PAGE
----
UFC 167 November 16, 2013 Welterweight: Josh Koscheck vs. Tyron Woodley By Reed Kuhn, @Fightnomics Big Picture: It’s a battle between two former NCAA Division 1 All American Wrestlers who both learned how to knock people out after transitioning to MMA. It’s a match-up of stylistic clones, which makes it no surprise that the betting line on this contest is virtually even. Despite Koscheck opening up as the slightest favorite, this is currently a “pick ‘em” fight. The line on both fighters is -110. Now let’s see if the numbers agree with those odds. Summary Stats:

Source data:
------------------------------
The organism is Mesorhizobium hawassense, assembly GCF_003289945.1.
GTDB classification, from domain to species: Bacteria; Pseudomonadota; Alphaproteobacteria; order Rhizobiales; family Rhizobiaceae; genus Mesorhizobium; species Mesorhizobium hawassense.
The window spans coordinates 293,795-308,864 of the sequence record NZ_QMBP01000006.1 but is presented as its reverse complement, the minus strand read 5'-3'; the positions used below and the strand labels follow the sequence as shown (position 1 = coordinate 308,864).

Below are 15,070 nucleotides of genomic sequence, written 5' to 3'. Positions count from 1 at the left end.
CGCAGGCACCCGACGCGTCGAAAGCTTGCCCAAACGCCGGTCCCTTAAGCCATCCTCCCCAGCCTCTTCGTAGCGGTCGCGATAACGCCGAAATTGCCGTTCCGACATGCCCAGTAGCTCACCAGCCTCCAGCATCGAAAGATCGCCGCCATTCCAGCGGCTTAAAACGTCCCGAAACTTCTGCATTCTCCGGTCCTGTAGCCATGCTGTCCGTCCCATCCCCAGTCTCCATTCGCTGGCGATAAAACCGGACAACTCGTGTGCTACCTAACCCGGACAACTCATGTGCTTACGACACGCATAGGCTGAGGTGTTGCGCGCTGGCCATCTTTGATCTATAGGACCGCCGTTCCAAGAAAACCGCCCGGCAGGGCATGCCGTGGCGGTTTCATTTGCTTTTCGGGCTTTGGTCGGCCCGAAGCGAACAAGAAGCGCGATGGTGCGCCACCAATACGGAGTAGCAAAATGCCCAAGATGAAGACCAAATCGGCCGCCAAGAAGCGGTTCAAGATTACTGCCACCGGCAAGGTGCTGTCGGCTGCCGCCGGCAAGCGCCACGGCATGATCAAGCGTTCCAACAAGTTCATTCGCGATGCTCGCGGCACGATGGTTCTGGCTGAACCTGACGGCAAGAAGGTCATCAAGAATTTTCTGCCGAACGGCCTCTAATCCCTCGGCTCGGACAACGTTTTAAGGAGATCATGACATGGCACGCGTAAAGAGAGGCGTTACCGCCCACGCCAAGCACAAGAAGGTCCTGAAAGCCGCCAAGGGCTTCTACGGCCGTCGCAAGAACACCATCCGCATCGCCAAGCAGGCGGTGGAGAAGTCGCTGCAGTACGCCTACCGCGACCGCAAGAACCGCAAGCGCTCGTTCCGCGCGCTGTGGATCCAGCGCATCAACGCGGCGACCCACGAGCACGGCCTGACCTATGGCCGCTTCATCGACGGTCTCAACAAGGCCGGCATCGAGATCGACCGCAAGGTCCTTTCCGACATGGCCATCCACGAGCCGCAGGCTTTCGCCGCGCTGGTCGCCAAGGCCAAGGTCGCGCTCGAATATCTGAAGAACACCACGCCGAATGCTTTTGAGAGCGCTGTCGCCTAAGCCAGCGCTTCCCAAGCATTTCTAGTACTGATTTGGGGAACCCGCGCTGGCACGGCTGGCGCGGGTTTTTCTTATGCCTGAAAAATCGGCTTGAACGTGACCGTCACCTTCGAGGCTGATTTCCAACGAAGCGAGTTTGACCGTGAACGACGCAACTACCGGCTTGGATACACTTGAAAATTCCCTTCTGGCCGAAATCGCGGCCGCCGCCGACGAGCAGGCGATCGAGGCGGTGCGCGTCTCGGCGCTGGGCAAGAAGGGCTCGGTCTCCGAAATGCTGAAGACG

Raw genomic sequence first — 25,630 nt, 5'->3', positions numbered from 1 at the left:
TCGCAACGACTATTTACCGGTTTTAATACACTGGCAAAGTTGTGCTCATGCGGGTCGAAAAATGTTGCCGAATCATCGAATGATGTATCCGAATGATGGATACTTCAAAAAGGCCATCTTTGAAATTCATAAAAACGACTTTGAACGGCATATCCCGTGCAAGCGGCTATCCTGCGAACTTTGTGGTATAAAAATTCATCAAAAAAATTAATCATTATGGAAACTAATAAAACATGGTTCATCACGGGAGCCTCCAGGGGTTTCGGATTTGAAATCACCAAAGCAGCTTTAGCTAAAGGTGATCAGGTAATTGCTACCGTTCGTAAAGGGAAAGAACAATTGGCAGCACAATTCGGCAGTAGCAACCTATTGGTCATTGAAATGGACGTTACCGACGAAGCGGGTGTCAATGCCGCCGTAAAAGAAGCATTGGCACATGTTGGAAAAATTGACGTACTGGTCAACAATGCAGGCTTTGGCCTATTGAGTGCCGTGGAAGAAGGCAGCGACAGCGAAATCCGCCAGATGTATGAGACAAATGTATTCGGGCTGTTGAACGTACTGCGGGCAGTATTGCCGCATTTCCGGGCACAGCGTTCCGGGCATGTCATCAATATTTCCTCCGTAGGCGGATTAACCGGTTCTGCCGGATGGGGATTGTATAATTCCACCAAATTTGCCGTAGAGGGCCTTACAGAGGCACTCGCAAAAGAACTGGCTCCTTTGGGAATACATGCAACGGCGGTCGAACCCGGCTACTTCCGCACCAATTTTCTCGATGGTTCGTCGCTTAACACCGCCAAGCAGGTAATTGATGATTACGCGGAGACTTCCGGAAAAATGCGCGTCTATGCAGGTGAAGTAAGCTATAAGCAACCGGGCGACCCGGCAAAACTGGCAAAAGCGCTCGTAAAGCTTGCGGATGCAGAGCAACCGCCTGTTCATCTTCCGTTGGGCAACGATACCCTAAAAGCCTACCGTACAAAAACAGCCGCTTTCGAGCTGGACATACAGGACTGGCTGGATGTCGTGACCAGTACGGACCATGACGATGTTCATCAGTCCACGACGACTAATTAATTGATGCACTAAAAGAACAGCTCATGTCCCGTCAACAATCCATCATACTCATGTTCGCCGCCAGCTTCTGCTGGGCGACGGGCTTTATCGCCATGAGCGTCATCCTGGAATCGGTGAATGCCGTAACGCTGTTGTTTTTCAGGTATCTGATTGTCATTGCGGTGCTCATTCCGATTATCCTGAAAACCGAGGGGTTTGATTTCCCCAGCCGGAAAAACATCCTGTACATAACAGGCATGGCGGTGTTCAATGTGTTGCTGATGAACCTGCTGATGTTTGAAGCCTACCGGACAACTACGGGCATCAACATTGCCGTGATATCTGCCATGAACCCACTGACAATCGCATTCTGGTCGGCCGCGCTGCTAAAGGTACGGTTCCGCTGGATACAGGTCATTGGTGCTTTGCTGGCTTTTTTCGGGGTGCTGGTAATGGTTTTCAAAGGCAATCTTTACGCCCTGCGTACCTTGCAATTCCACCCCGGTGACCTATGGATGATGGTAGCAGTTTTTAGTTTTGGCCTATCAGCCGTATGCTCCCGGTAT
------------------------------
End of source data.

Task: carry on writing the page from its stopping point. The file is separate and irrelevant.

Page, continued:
Tale of Tape Match-up: Physically, these guys are again quite even. The most glaring stat in the Bio is that Koscheck will turn 36 years old later this month, making him the second oldest fighter at UFC 167 (Sonnen-36.5). Age differentials are important in that older fighters are less likely to be submitted, but more likely to be TKO’d. As we’ll see later, this is extremely relevant in this match-up. In stance and reach the fighters are identical. Striking Match-up: As is sometimes the case when two experienced wrestlers face off, this could become a contest of hesitant stand-up striking exchanges. Both fighters are counter-strikers who tend to get outpaced by opponents to a similar degree. That usually means a lot of staring and circling in the first few minutes until someone commits. When the first exchanges do occur, the stat-line favors Woodley in terms of accuracy, power, and also slightly on defense. Once hit, Koscheck’s history in the UFC seems to have caught up with him. Readers of my analysis may remember my big upset pick of Robbie Lawler for the TKO of Koscheck back at UFC 157. This match-up looks a lot like that one. Koscheck has now suffered four knockdowns, which ties him for the most on the card (Evans also has four). Punch for punch, Koscheck’s chin rating is slightly below average for a welterweight, while Woodley’s knockdown power is way above average. Even in the two fights where Woodley lost (Marquardt and Shields), he still landed some hard shots. At some point, he should do the same against Koscheck. Unlike in the welterweight main event where GSP’s vulnerability is countered by excellent strike defense and a huge reach advantage, Koscheck is more likely to let something through. Both fighters have clear knockdown power, but the stats favor Woodley, who is the more precise, more powerful, and also the fresher and more resilient striker between the two. Grappling Match-up: Both fighters have legitimate wrestling credentials, and have each been dominant on the mat by spending the vast majority of their ground minutes in a position of control. Offensively, they both attempt takedowns at the average pace, and Koscheck lands slightly more of them. But on the receiving end Woodley’s takedown defense is phenomenal and would place #2 all-time behind Jon Jones if he had logged enough UFC appearances to qualify for the list. Either fighter in top control could win rounds with ground and pound, but submissions are unlikely (though there’s a slight edge again to Woodley). I don’t expect either will end up on his back without a fight, but Woodley gets a slight edge given his strength and youth advantage. I suspect instead that these guys will want to test each other standing, Reed’s Pick: Woodley by TKO (click for latest MMA odds) Reed’s Recommended Play: I see slight advantages for Woodley in the Tale of the Tape, stand-up striking, and even on the mat. Despite Koscheck having more brand recognition and UFC title-fight experience, I think Woodley presents great value for an underdog pick at almost even money. Because I think Woodley will eventually land a big shot that stuns Koscheck and sets up a finish by strikes, look for a nice plus money return on a Woodley inside the distance (or by TKO) prop bet at +240. If you want to hedge against Koscheck rediscovering his knockdown power you can get the Under 2.5 rounds also at plus money at +115. Not a huge upset pick, but the stats say this isn’t a coin flip slightly favoring Koscheck.